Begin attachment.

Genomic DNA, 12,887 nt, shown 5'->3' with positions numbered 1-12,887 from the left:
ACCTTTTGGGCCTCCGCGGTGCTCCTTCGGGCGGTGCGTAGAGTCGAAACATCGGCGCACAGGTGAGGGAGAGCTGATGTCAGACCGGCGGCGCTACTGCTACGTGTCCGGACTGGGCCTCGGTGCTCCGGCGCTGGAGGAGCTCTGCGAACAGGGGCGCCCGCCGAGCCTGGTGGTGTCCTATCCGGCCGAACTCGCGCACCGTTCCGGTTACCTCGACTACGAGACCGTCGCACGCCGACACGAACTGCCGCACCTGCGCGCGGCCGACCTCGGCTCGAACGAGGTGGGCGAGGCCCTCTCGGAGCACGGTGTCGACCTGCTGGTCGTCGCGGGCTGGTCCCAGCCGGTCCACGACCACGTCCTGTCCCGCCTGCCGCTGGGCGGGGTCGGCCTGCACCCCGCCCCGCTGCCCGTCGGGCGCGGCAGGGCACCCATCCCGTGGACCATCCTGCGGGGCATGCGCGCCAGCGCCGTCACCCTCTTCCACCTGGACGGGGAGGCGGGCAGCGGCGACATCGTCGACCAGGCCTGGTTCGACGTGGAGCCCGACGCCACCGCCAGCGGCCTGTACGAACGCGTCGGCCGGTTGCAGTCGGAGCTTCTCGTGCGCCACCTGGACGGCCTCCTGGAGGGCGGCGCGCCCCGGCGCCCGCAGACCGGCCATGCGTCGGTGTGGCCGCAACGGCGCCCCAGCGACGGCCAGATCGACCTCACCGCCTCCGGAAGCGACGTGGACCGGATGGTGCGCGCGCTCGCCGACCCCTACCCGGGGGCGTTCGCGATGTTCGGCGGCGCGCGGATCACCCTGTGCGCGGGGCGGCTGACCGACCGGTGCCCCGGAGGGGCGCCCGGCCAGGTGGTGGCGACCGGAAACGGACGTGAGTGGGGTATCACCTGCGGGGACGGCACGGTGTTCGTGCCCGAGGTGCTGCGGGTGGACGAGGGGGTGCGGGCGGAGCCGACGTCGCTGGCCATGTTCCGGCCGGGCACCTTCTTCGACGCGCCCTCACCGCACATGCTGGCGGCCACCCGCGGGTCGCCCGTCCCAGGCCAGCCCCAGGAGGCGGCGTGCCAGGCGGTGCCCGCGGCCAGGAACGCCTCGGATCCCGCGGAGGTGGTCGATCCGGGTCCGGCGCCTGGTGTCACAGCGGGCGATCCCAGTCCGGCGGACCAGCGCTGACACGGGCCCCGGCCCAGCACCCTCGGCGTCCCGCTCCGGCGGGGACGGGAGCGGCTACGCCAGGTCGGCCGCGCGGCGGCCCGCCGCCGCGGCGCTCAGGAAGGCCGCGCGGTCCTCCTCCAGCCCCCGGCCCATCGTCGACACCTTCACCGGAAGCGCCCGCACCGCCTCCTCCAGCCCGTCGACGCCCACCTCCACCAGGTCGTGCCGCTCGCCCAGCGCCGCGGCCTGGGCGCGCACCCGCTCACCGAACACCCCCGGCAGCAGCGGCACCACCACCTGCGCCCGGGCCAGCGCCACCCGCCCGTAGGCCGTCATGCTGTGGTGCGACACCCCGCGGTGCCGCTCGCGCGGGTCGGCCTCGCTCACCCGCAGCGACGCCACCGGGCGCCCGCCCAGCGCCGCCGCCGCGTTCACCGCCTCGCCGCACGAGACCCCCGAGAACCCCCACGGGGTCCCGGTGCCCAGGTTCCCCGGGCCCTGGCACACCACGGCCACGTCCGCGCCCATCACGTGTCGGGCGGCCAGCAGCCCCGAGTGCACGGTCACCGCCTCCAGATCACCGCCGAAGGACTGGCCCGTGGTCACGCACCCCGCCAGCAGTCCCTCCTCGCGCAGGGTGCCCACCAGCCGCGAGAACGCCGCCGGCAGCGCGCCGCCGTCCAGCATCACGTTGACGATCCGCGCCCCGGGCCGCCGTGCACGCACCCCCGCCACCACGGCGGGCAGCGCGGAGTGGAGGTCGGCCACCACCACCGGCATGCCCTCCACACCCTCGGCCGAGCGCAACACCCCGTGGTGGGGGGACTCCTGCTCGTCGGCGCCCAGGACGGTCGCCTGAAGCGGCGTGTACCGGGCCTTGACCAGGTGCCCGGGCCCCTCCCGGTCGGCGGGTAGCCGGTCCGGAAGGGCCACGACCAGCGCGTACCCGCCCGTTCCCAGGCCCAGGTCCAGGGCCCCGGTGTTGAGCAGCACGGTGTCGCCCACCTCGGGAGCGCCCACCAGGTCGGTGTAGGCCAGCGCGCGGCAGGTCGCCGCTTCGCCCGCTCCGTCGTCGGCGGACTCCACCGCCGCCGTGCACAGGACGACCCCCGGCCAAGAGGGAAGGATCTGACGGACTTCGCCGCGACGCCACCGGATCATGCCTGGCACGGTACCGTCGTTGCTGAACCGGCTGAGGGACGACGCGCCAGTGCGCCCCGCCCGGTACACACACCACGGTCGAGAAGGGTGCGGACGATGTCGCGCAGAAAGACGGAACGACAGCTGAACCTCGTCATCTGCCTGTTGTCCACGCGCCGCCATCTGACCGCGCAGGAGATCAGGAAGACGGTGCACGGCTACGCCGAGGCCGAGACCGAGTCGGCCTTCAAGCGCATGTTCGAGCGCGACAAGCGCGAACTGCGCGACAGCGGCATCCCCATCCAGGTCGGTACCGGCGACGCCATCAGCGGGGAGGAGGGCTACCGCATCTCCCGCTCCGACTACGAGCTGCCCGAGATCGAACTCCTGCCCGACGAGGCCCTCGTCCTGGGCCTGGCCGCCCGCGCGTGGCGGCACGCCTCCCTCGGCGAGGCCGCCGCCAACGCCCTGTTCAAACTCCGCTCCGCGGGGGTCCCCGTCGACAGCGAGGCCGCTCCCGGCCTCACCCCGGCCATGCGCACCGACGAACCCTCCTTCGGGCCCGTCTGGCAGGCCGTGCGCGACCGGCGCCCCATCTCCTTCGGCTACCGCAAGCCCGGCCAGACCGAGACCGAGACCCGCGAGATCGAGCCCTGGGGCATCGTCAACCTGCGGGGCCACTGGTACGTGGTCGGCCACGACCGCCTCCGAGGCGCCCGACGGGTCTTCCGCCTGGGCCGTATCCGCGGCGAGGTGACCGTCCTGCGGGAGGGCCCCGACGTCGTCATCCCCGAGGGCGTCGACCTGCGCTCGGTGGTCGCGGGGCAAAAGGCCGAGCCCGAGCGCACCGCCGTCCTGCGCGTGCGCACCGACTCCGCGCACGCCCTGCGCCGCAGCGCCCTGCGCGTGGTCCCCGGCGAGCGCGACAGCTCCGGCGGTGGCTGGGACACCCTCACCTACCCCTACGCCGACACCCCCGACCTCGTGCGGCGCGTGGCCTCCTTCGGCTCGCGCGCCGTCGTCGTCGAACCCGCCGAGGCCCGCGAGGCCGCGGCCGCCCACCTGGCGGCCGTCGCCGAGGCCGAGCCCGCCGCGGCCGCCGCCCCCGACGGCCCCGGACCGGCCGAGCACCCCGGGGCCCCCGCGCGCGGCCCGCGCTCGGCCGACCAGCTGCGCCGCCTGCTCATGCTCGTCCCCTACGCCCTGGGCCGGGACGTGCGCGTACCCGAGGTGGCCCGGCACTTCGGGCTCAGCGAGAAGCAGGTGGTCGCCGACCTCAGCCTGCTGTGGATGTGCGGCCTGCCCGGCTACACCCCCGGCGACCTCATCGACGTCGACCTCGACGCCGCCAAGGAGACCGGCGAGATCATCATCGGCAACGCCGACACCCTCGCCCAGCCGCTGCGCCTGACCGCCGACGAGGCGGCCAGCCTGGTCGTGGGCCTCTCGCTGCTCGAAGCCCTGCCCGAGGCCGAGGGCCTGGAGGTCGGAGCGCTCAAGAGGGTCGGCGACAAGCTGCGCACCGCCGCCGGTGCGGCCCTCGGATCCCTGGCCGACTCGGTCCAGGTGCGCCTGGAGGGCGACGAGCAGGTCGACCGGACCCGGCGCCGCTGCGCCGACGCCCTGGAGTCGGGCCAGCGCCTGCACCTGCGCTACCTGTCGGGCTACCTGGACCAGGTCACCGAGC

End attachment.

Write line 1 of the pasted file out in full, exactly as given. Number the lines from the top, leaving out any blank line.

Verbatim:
Genomic DNA, 12,887 nt, shown 5'->3' with positions numbered 1-12,887 from the left: